So I got to experience one of life's simple joys this morning. A nice thing about knowing of a good coffee shop, going there often, and being friendly with the staff is them knowing how you like things.

When I walk in, I give them my mug and they know I need dark roast of the day and an extra shot.

I have a Black & Decker burr grinder. I got it months ago because it was cheap. It shouldn't be surprising then that I don't care for it much. It's kinda slow. It's kinda loud. As you near the end of the beans in the top, they start bouncing up out of the grinder and spin around the funnel instead (there's a lid so they won't bounce out completely), meaning you have to take more time if you want to grind all the beans.

There seems to be a technique to hand-pouring into one of the conical drip things too. I don't know if it's to help prevent the grounds from floating or what, but the barristas I've watched will pour a bit of hot water through the filter to get it wet before adding the grounds. If I weren't so lazy I'd ask google why.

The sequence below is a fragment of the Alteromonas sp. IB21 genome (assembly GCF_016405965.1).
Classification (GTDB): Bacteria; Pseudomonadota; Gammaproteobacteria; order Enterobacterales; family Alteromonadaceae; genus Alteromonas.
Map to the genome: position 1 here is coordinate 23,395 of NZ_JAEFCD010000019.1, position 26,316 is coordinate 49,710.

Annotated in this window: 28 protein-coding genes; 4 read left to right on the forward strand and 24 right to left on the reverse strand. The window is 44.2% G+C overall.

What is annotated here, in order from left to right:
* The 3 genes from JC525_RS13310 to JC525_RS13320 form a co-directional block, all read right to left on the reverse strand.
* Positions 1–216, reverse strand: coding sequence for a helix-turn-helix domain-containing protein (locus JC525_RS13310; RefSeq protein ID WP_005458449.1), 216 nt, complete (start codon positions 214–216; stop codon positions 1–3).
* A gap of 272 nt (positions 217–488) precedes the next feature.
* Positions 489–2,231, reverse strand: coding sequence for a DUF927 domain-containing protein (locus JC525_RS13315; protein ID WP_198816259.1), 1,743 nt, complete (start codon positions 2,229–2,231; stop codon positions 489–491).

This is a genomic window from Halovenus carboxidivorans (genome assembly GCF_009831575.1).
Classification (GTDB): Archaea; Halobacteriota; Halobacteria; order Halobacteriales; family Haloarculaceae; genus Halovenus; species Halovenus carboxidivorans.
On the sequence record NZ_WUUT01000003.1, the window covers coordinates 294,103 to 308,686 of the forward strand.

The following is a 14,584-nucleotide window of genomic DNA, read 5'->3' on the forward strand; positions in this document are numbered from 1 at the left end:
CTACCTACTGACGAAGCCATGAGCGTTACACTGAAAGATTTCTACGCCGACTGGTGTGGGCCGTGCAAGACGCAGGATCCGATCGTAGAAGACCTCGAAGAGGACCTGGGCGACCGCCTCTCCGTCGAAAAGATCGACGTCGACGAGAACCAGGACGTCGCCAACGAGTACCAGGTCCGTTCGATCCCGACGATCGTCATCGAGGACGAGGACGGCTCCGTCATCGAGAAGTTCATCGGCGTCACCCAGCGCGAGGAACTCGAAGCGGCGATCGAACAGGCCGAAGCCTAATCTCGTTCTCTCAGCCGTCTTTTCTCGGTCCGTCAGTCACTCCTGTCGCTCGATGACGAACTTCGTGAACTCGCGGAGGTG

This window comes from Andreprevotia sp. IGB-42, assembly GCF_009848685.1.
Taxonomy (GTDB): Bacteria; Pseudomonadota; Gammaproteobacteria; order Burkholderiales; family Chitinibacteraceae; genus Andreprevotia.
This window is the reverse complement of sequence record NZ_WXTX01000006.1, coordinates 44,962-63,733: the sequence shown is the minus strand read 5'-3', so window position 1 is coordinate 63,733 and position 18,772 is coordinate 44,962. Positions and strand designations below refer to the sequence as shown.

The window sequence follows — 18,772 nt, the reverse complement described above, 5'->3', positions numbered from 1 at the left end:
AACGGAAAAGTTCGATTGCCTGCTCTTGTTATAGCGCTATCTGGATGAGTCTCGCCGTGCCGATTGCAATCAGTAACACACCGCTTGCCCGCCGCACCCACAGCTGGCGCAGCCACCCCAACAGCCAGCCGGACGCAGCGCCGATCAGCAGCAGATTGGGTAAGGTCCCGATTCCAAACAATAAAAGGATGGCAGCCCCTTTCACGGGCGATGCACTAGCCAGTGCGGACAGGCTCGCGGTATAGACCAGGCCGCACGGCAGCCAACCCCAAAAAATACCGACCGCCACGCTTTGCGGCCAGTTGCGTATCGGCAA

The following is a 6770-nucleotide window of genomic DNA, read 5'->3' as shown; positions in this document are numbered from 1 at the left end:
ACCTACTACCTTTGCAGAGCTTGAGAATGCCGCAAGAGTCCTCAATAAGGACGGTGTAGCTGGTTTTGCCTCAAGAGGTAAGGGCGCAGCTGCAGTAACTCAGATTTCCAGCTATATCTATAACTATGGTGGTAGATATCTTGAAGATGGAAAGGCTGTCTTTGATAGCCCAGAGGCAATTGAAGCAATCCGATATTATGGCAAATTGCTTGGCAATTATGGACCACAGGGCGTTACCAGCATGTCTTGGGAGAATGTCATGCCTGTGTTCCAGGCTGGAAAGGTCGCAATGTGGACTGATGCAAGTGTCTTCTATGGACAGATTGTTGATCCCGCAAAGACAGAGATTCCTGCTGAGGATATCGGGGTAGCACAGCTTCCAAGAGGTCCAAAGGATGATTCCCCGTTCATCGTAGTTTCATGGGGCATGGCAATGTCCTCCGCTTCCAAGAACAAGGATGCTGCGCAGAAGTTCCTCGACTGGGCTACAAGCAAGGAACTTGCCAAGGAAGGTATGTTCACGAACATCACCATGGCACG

Oh, the burr grinder I have is a Capresso. It has a timer dial, so I just drop the beans in, set it to run long enough to grind everything, then walk away for a few seconds while it runs.

From what I've read, there are three steps to the pour over:

1. Rinse the filter with hot water prior to adding grounds to get rid of the paper taste and other impurities
2. Add hot water just to the top of the grounds and then let the grounds bloom for 10-15 seconds
3. Add remaining hot water consistently until the cone filter is full and/or desired amount of coffee has been brewed